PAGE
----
The principle of separation of powers and the doctrine of checks and balances are the two major mechanisms that define power relations among branches of government in presidential system. Essentially, the primacy of power in governance necessitated the need for institutional control measures to avert disproportionate exercise of power. The assumption of the culture of presidential system is the near absence of personalization of power. Nigeria’s presidential constitution incorporates these measures with essential provisions aimed at ensuring respect for the rule of law. In other words, power relations among the three branches of government are clearly defined to ensure the promotion of good governance. Nevertheless, residual and inherent powers of the executive tower above the other two branches of government. Using disunified elite theory and strategic politician theory, this paper argues that the uneven distribution of powers seems to negate the essence of the system of checks and balance associated with presidential system. Thus, the institutional safety valves seem to be ineffective in the face of primordial interests and other informal considerations among the political elites. Corruption and impunity dominate the activities of the institutions of government while the instruments of checks and balances remain potent avenues for political negotiation. The outcome of this is the preponderance of governance crisis. Since institutional measures remain ineffective in the control of power, competition among political elites for political space endangers good governance. The paper submits that an informed public capable of enforcing accountability is a sine qua non for a redirection of the culture of governance in Nigeria’s presidential system.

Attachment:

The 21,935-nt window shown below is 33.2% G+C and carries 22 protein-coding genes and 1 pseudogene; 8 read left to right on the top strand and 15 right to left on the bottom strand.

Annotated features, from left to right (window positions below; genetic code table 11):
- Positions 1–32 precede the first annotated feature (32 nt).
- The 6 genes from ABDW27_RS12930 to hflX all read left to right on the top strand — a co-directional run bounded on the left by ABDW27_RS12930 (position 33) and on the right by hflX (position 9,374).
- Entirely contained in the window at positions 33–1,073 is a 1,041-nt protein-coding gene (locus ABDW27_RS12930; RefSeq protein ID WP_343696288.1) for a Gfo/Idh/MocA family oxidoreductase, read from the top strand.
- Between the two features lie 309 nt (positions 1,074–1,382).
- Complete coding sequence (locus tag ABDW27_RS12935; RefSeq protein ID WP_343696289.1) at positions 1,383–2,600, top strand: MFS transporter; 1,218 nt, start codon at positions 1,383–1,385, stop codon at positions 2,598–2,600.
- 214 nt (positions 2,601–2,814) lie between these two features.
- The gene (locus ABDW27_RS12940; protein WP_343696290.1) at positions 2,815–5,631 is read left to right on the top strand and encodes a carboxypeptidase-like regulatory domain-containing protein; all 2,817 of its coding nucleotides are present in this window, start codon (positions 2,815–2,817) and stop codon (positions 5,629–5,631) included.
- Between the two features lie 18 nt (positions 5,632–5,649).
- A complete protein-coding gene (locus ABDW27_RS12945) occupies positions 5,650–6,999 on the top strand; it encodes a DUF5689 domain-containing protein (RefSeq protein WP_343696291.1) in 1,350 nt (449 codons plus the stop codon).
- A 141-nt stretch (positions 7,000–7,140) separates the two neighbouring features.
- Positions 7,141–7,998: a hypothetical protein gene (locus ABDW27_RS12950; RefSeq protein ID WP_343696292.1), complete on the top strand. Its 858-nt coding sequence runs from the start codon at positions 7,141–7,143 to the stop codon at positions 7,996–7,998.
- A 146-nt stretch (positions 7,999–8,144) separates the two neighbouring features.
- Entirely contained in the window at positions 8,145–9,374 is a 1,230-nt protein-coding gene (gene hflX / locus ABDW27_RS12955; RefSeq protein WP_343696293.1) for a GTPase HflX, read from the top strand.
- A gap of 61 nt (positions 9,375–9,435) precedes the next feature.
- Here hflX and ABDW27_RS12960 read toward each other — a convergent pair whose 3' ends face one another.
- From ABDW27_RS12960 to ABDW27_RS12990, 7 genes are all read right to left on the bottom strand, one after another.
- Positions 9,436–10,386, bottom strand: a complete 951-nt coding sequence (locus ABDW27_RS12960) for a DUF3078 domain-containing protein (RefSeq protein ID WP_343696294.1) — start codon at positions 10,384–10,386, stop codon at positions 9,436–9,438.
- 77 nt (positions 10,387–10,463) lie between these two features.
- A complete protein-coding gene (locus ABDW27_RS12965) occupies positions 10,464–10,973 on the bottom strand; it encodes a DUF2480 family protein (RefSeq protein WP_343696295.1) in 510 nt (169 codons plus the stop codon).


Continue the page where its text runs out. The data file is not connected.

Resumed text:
4. Territory and identity. The scale and scope of political authority in Africa.
Author: Anders Sjögren (The Nordic Africa Institute, Sweden)
The organisation and exercise of state power anywhere can be expected to differ across the national territory and between formal levels. Such unevenness is very pronounced in Africa due to regional divergence in socio-economic development and legacies of indirect rule and fragmented state forms, created under colonialism and furthered after independence. This paper provides a theoretical overview of these issues with particular attention paid to the implications for political exclusion in terms of different cleavages.